Like rocks obstructing the flow of water, obstacles in our own lives slow us down, ask us to pay close attention, look for the meaning of experience in our interior world, and ask ourselves, "How can I set the angel free?"

Find the Story of Now

Thinking now as artist, storyteller, and sculptor, ask yourself in the third person:

1. What time is it in your life, in the life of your family, your community, the world? Find a metaphor to describe your intuitive sense of time.

2. What's the external environment? And what's the mood? Landscapes and built environments mirror something important about the people who live and work there. The overall atmosphere reflects the deeper emotional context.

3. Who's there? What do they yearn for more than anything? What do they resist with all their might? What private stories do they carry that may be colliding when they interact?

4. What's a healing story plot line you can carve out of these fragments? Remember, healing story has a basic structure of crisis, struggle, unexpected and marvelous help, and transformation.

5. Now write this story line fast -- in 10 or 15 minutes. Get it down on paper. Make it real. The writer is the voice of your internal Storyteller, the voice that reframes, changes, shapes, sculpts, listens, and tells the story. This is the voice that externalizes inner conflicts, moves you out of isolation into community, and releases your light and warmth, which are so desperately needed in these times.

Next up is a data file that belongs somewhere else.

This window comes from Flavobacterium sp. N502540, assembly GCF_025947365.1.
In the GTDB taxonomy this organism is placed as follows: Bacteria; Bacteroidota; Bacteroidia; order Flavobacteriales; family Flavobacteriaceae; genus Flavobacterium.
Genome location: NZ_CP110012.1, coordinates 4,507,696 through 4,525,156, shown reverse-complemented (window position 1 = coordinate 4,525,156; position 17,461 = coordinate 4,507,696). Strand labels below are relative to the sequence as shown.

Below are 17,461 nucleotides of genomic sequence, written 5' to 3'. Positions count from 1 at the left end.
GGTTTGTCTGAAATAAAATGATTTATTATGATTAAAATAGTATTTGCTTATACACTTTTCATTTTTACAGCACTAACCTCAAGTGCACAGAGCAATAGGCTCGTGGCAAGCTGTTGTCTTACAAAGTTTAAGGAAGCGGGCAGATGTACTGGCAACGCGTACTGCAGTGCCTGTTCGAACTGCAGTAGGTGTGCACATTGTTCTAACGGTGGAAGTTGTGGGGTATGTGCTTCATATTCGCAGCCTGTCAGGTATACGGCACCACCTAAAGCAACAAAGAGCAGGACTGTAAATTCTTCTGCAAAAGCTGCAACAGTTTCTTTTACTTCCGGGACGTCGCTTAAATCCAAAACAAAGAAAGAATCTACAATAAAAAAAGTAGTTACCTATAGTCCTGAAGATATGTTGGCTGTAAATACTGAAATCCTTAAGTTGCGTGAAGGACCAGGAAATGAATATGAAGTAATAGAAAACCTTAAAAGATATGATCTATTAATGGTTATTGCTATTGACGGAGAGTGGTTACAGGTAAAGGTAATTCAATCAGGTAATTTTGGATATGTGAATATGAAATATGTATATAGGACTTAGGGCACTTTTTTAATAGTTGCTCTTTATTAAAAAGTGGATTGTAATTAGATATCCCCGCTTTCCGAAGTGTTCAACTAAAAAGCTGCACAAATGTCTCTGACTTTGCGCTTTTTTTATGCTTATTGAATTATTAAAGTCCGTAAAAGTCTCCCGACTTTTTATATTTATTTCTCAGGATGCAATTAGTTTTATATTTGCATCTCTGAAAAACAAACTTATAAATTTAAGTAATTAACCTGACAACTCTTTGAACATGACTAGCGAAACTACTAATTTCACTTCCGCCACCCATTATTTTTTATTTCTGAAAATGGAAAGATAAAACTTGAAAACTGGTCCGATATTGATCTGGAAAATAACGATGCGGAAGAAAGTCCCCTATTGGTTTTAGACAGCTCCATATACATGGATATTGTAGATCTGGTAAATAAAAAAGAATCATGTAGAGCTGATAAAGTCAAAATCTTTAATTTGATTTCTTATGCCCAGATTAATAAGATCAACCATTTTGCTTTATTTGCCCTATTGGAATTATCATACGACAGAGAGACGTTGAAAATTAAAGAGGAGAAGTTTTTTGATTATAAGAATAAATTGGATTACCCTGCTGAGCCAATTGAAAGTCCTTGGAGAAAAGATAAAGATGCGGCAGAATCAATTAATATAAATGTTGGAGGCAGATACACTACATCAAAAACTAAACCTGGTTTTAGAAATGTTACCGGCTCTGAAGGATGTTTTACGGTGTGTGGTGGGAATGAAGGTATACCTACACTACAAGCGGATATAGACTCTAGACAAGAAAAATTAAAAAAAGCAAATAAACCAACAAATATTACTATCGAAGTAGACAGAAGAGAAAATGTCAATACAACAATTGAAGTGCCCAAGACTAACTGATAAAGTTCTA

6. Now -- very important -- share your story with trusted others.

Start right here, right now, to open a channel for life force to flow into the world. Set the angel free.


Maya Angelou: "There's no greater agony than carrying around an untold story inside yourself."

I maintain a private practice in New York City and a long distance one by phone with clients in other cities. The journaling, storymaking, and visual arts exercises I offer along with my creative approach are extremely effective in helping you heal from:

~ unhealthy stress;
~ anxiety and depression;
~ unhappiness in a relationship;
~ separation and divorce;
~ deeply rooted financial issues (beyond money itself);
~ impact of childhood trauma;
~ loss and grief;
~ general dissatisfaction with life;
~ unfulfilled creative potential; and
~ career and life transitions.

Working in right-brain expressive modalities helps you make quantum yet grounded leaps forward to the life you want more than anything to be yours. You go deep and you go fast -- and given the creative and incremental structures of poetry and story -- within a safe emotional container.

When you fully tell the story hidden in whatever is blocking you, the block dissolves. Creative, passionate life energy flows freely. "This feels light," said one client, "even though we're dealing with some dark stuff. Big and light. I don't want this to end."

by Juliet Bruce. All rights reserved.

If you would like to schedule a free half hour phone consultation or receive a free storymaking tool, please write me at julietbrucephd@gmail.com.